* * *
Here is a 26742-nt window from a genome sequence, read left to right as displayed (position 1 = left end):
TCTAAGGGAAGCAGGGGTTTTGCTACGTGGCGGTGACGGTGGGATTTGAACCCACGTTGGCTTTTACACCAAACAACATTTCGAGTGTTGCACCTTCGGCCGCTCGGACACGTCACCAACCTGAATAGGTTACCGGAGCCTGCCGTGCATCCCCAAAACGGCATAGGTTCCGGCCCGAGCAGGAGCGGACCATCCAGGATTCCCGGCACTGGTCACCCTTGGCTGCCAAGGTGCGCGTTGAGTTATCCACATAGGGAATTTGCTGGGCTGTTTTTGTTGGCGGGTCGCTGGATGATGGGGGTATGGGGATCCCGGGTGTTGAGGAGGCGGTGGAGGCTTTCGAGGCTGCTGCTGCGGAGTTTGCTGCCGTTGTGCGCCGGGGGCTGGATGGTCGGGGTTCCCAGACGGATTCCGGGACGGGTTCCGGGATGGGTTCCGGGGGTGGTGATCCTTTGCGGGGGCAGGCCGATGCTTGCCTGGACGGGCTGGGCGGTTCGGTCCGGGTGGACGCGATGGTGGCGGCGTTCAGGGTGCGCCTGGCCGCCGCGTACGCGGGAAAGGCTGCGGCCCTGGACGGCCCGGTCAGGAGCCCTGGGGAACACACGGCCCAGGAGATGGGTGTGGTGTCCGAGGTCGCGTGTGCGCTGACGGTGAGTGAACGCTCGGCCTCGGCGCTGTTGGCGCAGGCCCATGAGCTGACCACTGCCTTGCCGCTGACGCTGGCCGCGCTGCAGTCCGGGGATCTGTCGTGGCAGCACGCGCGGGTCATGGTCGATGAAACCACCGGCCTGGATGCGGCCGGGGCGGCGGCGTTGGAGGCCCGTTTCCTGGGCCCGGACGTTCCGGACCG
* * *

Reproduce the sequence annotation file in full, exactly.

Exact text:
Here is a 26742-nt window from a genome sequence, read left to right as displayed (position 1 = left end):
TCTAAGGGAAGCAGGGGTTTTGCTACGTGGCGGTGACGGTGGGATTTGAACCCACGTTGGCTTTTACACCAAACAACATTTCGAGTGTTGCACCTTCGGCCGCTCGGACACGTCACCAACCTGAATAGGTTACCGGAGCCTGCCGTGCATCCCCAAAACGGCATAGGTTCCGGCCCGAGCAGGAGCGGACCATCCAGGATTCCCGGCACTGGTCACCCTTGGCTGCCAAGGTGCGCGTTGAGTTATCCACATAGGGAATTTGCTGGGCTGTTTTTGTTGGCGGGTCGCTGGATGATGGGGGTATGGGGATCCCGGGTGTTGAGGAGGCGGTGGAGGCTTTCGAGGCTGCTGCTGCGGAGTTTGCTGCCGTTGTGCGCCGGGGGCTGGATGGTCGGGGTTCCCAGACGGATTCCGGGACGGGTTCCGGGATGGGTTCCGGGGGTGGTGATCCTTTGCGGGGGCAGGCCGATGCTTGCCTGGACGGGCTGGGCGGTTCGGTCCGGGTGGACGCGATGGTGGCGGCGTTCAGGGTGCGCCTGGCCGCCGCGTACGCGGGAAAGGCTGCGGCCCTGGACGGCCCGGTCAGGAGCCCTGGGGAACACACGGCCCAGGAGATGGGTGTGGTGTCCGAGGTCGCGTGTGCGCTGACGGTGAGTGAACGCTCGGCCTCGGCGCTGTTGGCGCAGGCCCATGAGCTGACCACTGCCTTGCCGCTGACGCTGGCCGCGCTGCAGTCCGGGGATCTGTCGTGGCAGCACGCGCGGGTCATGGTCGATGAAACCACCGGCCTGGATGCGGCCGGGGCGGCGGCGTTGGAGGCCCGTTTCCTGGGCCCGGACGTTCCGGACCG